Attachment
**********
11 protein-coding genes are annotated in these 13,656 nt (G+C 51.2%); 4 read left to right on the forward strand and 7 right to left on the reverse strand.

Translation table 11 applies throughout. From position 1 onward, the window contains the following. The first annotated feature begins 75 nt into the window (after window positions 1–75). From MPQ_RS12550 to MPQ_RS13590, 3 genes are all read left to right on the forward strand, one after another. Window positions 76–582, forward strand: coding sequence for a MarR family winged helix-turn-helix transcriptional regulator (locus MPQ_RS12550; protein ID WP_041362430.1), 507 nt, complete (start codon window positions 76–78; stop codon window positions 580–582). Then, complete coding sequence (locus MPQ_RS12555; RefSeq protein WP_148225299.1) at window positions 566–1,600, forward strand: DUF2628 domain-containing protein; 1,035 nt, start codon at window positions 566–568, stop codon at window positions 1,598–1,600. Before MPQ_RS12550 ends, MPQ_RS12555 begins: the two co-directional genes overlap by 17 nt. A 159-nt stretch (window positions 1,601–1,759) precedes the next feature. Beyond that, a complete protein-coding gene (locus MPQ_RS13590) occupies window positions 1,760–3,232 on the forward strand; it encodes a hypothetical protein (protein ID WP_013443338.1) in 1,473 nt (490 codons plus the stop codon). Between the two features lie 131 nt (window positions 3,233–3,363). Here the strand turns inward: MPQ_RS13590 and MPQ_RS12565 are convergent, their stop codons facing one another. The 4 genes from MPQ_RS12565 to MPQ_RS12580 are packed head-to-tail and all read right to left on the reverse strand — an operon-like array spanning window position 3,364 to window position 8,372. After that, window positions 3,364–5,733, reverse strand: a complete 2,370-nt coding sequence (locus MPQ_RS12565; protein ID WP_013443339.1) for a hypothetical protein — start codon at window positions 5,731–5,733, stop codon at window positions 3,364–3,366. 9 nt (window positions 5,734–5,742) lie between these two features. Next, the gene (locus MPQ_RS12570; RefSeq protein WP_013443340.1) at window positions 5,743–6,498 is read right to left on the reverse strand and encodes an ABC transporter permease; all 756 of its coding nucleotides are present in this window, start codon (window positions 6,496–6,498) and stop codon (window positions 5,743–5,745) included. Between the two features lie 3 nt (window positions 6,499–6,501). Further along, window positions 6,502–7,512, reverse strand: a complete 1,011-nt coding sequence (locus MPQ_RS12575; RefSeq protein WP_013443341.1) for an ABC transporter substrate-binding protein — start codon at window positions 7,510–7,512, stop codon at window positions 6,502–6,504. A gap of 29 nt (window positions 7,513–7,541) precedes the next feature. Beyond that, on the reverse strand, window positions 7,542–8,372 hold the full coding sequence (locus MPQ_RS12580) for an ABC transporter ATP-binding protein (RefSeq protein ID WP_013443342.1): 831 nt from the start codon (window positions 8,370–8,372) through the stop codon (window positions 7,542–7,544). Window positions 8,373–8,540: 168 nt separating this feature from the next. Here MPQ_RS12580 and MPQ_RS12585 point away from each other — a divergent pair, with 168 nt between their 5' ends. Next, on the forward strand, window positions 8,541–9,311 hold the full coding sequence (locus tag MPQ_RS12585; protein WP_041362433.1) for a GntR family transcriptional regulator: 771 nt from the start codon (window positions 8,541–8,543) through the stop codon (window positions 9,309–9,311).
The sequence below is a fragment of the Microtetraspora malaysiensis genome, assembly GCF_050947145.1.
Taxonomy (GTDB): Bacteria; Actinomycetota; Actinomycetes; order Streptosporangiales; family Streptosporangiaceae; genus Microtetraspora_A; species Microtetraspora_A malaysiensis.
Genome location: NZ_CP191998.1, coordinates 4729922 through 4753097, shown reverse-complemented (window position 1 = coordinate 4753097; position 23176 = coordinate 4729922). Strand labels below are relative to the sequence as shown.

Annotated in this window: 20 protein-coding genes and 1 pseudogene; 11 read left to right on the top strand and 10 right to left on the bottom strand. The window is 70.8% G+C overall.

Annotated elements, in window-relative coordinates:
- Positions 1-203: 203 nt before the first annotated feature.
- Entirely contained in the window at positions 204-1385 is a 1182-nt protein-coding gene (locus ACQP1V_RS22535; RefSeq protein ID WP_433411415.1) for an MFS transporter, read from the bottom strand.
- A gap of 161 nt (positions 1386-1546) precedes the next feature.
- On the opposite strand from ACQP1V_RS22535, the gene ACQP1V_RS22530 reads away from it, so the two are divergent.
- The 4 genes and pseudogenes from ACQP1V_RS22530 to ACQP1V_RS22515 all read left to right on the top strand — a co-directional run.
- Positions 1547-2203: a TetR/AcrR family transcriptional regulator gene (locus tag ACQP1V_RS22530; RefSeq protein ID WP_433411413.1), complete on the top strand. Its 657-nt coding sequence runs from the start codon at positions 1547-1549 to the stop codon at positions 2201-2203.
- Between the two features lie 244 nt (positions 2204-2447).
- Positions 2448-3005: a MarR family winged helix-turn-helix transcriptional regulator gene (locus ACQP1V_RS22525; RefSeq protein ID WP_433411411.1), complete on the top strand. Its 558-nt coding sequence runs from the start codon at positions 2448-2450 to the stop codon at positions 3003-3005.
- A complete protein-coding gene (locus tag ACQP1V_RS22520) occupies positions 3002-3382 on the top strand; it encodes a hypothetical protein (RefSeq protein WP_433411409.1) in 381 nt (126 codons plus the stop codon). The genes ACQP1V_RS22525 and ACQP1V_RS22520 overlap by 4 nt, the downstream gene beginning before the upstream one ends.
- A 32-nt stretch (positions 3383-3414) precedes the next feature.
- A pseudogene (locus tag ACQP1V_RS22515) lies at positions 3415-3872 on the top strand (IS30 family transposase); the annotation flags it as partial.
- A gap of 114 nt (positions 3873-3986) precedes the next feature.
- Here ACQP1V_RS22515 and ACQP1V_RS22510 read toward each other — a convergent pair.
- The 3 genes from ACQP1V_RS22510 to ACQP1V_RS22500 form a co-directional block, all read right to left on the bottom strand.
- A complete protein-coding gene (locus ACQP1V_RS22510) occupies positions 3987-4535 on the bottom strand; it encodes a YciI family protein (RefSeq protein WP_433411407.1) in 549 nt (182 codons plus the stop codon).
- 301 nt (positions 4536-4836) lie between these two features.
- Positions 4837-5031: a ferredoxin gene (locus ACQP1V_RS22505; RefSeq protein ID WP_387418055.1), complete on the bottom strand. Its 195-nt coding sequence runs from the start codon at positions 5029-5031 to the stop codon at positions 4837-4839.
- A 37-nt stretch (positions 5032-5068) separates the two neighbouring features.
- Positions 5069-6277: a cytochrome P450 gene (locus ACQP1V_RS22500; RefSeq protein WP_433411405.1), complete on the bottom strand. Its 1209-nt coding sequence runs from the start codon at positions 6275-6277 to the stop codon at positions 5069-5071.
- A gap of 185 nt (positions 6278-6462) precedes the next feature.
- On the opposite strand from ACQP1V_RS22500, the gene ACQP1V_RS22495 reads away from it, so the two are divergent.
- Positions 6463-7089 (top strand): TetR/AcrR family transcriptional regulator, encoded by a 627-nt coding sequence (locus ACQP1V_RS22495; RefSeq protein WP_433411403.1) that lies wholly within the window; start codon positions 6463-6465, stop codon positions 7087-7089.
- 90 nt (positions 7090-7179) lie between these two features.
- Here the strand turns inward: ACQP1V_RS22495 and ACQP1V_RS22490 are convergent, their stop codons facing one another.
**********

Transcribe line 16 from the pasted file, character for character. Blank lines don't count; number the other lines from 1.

- A complete protein-coding gene (locus tag ACQP1V_RS22520) occupies positions 3002-3382 on the top strand; it encodes a hypothetical protein (RefSeq protein WP_433411409.1) in 381 nt (126 codons plus the stop codon). The genes ACQP1V_RS22525 and ACQP1V_RS22520 overlap by 4 nt, the downstream gene beginning before the upstream one ends.